She met her husband in a hotel bar. She was 19, he was 32 years her senior and a founder of the fourth-largest German department store business, Horten AG. They got married, moved to Switzerland and lived together a happy and slightly exuberant lifestyle. Heidi Horten, an Austrian billionaire, inherited her fortune upon the death of her husband in 1987 and the money allowed her to run various philanthropic initiatives as well as amass an enormous and extremely diverse art collection.
Heidi’s net worth has been established in 2018 as 3.2 billion USD and it is manifested in such investments as a private jet BAC 1-11, a series of private yachts (such as 315 foot long the Carinthia VII), and villas in Mülheim an der Ruhr Croglio, Lyford Cay in the Bahamas, the Wörthersee in Austria, and a penthouse in Vienna. In 2008 she sold the 35.56 carat Wittelsbach Diamond that had before belonged to the crown jewels of Bavaria.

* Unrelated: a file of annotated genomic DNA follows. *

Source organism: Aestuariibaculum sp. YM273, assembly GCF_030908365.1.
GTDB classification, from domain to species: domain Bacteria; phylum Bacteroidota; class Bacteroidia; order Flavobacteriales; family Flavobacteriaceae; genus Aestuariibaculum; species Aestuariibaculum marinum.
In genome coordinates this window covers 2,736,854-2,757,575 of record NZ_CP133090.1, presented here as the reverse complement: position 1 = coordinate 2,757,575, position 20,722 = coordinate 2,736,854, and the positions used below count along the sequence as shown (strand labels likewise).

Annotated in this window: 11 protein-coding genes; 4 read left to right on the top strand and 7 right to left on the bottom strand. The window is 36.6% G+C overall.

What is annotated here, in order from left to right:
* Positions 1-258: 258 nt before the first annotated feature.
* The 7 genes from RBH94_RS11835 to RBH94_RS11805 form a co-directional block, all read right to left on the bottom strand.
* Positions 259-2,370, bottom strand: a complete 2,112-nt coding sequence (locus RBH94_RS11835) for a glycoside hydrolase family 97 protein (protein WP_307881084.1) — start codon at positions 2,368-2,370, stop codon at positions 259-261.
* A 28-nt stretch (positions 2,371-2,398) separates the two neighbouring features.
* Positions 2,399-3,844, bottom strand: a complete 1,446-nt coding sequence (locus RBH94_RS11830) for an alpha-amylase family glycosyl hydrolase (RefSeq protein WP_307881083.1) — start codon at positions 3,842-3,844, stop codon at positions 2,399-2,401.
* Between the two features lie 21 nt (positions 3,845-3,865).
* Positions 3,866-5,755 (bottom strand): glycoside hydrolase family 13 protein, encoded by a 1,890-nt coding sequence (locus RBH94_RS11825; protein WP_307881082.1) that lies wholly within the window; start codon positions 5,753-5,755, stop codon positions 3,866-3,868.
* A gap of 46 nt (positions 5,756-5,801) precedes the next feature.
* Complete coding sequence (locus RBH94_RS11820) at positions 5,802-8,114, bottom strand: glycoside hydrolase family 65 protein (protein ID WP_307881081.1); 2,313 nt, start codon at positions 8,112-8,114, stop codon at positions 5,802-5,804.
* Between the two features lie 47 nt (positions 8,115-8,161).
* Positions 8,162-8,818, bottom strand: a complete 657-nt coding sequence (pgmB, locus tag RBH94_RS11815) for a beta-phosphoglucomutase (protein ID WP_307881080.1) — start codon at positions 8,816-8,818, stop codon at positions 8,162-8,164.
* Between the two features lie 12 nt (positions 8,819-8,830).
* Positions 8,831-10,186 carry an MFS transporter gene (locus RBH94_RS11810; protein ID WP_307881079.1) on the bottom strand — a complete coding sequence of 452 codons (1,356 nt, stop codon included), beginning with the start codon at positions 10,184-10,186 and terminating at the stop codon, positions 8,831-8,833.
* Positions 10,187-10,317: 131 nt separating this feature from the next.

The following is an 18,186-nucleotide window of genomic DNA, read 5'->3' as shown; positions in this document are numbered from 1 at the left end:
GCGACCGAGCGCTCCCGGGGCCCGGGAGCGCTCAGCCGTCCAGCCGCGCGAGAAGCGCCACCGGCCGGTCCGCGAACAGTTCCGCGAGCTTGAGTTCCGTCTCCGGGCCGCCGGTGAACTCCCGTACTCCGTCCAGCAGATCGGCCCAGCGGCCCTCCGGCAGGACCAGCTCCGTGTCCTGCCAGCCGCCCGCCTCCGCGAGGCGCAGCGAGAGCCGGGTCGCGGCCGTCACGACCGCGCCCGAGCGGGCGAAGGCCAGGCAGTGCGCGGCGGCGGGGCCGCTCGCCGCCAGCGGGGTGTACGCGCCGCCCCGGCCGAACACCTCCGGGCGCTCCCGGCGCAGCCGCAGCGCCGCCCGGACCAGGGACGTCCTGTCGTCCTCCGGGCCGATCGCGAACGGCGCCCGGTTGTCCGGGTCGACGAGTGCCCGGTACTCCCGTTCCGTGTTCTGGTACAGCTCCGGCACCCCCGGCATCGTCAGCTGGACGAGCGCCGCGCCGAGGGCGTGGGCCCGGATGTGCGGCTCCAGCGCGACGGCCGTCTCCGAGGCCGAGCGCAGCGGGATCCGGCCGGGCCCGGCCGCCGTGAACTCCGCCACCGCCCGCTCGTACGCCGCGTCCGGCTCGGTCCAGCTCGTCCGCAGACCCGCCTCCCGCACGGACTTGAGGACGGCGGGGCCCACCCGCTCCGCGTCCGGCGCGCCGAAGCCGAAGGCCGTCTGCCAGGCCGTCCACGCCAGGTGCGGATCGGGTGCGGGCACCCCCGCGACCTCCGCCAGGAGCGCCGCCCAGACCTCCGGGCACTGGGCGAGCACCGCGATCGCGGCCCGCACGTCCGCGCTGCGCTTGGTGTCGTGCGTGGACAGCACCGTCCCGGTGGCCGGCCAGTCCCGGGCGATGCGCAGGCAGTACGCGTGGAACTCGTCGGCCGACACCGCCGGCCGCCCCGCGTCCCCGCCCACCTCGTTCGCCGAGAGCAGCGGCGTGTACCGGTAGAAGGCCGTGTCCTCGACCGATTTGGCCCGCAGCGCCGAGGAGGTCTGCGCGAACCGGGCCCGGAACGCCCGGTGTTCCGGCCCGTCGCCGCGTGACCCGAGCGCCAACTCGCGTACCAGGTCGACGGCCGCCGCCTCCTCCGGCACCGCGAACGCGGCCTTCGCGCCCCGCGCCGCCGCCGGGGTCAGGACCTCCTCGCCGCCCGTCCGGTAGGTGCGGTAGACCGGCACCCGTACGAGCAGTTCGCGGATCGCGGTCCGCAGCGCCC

Heidi began collecting around the 1990s inspired by her late husband’s collection of German Expressionists. She developed her collection primarily according to her personal taste, but with time she also tried to purchase works which could ‘interact’ with other categories of works. Today her collection features approximately 500 paintings, graphic works, and sculptures by world-class artists providing a comprehensive cross-section of 100 years of global art history.
Apart from the Expressionists (Ernst Ludwig Kirchner, Franz Marc, August Macke), the largest groups of works fall into the category of postwar American Art (Roy Lichtenstein, Robert Rauschenberg, Gerhard Richter, Mark Rothko, Andy Warhol, Jean-Michel Basquiat). However, she also owns works by other artists like Egon Schiele, Gustav Klimt, Marc Chagall, Paul Klee, Henri Matisse, Joan Miro, Edvard Munch, Pablo Picasso, Francis Bacon, Georg Baselitz, Jean Dubuffet, Lucio Fontana, Lucian Freud, Damien Hirst, Alex Katz, Yves Klein…